If you’re a parent or professional in the world of SEND (Special Educational Needs & Disabilities), you may have come across the term ‘Pathological Demand Avoidance’, often abbreviated as ‘PDA’.

What is Pathological Demand Avoidance, though, and why are we really only just starting to hear more about it? A long unrecognised and poorly understood presentation, children with PDA have historically been unfairly perceived as ‘naughty’, amongst the myriad of unjust and incorrect behavioural labels.

The term Pathological Demand Avoidance was coined by the British psychologist Elizabeth Newson in the 1980s and first used in a published research paper in 2003 – so, not all too long ago, really. The term was used to describe a group of children whose traits did not really match the ‘stereotypical’ presentation of autism which was recognised at that time, but shared certain traits with each other – the main one being a ‘persistent resistance to perceived demands’. Dr Newson believed this presentation needed its own specific identification separate to ‘atypical autism’ or ‘Pervasive Developmental Disorder Not Otherwise Stipulated’, both of which were diagnostic terms used during that era rather than terms used currently.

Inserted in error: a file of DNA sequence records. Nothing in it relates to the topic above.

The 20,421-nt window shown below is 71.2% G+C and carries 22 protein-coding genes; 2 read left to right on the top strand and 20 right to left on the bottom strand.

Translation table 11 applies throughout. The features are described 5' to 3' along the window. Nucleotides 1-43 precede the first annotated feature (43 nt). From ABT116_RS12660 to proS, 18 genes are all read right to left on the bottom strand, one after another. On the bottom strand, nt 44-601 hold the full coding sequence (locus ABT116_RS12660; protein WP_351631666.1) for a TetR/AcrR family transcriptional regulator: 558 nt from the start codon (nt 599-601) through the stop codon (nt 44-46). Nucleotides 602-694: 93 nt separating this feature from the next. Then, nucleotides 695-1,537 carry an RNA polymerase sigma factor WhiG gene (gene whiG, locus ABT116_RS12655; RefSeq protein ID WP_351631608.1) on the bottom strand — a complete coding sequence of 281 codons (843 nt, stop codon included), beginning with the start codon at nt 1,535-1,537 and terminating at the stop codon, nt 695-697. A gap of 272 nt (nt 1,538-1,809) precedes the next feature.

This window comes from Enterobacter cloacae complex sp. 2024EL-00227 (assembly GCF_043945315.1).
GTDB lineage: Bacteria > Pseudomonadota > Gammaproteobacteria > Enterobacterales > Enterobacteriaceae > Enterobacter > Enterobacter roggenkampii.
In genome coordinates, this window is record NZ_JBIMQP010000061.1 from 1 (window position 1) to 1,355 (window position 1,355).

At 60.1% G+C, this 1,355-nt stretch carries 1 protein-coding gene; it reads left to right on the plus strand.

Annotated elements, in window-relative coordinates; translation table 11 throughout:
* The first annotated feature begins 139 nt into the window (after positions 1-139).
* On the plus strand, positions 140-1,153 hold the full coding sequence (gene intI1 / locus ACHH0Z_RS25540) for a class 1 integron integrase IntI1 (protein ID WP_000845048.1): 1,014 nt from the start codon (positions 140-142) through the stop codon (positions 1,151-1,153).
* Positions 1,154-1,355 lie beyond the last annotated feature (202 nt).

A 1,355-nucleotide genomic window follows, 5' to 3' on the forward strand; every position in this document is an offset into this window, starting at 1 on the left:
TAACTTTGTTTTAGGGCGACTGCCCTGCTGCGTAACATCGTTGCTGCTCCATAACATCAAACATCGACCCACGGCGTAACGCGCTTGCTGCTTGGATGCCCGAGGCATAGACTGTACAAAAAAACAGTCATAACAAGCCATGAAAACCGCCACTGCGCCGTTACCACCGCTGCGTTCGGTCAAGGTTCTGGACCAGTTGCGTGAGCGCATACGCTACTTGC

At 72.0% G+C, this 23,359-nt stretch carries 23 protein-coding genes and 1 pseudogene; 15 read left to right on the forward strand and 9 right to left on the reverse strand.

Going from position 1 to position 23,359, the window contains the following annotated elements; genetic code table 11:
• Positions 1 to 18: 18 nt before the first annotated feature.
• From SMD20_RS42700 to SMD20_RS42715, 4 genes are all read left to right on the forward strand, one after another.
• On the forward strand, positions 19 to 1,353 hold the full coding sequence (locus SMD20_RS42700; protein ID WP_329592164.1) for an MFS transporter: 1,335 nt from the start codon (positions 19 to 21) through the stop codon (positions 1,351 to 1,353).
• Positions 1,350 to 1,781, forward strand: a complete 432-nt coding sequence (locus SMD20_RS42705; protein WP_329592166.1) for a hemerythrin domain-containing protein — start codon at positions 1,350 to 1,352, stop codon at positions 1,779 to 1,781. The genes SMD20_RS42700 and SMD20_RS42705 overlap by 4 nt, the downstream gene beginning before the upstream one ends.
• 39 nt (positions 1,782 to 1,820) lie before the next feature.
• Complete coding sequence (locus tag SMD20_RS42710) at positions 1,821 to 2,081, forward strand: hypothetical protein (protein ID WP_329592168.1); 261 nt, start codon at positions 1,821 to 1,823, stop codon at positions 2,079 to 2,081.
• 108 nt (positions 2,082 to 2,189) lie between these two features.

Now here comes the tricky bit; despite this work by Dr Elizabeth Newson, PDA isn’t recorded the DSM-5, and recognition of this distinctive presentation can be quite simply a lottery depending on where you live, and which professional undertakes an assessment. Amongst those who recognise Pathological Demand Avoidance as a distinct neurodevelopmental difference, most formally categorise PDA under the umbrella of autism, reflected by the NICE guidelines in the UK. However, some experts feel that PDA is much more complicated than this – time will tell how we see the diagnostic criteria and understanding of PDA evolves.

What is ‘Demand Avoidance’?